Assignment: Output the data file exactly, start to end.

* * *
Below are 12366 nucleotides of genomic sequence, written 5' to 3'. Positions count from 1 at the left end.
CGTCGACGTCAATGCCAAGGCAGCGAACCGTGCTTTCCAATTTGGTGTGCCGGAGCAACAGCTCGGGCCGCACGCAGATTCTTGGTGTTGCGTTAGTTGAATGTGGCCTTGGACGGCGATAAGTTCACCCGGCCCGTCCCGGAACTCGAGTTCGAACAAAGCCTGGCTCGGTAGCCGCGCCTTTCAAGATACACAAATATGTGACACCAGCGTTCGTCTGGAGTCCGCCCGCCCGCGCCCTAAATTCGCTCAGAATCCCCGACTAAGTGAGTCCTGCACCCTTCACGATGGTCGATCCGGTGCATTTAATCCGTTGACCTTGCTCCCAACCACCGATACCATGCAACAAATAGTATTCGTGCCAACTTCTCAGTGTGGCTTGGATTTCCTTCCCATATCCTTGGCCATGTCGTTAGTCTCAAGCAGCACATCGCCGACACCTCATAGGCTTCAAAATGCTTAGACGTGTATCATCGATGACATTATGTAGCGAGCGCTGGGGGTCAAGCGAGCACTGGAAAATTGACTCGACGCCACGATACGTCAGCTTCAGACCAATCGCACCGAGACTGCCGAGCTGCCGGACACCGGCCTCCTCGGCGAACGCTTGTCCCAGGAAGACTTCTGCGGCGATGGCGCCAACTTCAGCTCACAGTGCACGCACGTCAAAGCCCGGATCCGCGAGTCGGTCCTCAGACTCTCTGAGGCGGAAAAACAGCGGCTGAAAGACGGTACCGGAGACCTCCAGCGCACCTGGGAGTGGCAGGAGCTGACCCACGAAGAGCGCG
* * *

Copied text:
Below are 12366 nucleotides of genomic sequence, written 5' to 3'. Positions count from 1 at the left end.
CGTCGACGTCAATGCCAAGGCAGCGAACCGTGCTTTCCAATTTGGTGTGCCGGAGCAACAGCTCGGGCCGCACGCAGATTCTTGGTGTTGCGTTAGTTGAATGTGGCCTTGGACGGCGATAAGTTCACCCGGCCCGTCCCGGAACTCGAGTTCGAACAAAGCCTGGCTCGGTAGCCGCGCCTTTCAAGATACACAAATATGTGACACCAGCGTTCGTCTGGAGTCCGCCCGCCCGCGCCCTAAATTCGCTCAGAATCCCCGACTAAGTGAGTCCTGCACCCTTCACGATGGTCGATCCGGTGCATTTAATCCGTTGACCTTGCTCCCAACCACCGATACCATGCAACAAATAGTATTCGTGCCAACTTCTCAGTGTGGCTTGGATTTCCTTCCCATATCCTTGGCCATGTCGTTAGTCTCAAGCAGCACATCGCCGACACCTCATAGGCTTCAAAATGCTTAGACGTGTATCATCGATGACATTATGTAGCGAGCGCTGGGGGTCAAGCGAGCACTGGAAAATTGACTCGACGCCACGATACGTCAGCTTCAGACCAATCGCACCGAGACTGCCGAGCTGCCGGACACCGGCCTCCTCGGCGAACGCTTGTCCCAGGAAGACTTCTGCGGCGATGGCGCCAACTTCAGCTCACAGTGCACGCACGTCAAAGCCCGGATCCGCGAGTCGGTCCTCAGACTCTCTGAGGCGGAAAAACAGCGGCTGAAAGACGGTACCGGAGACCTCCAGCGCACCTGGGAGTGGCAGGAGCTGACCCACGAAGAGCGCG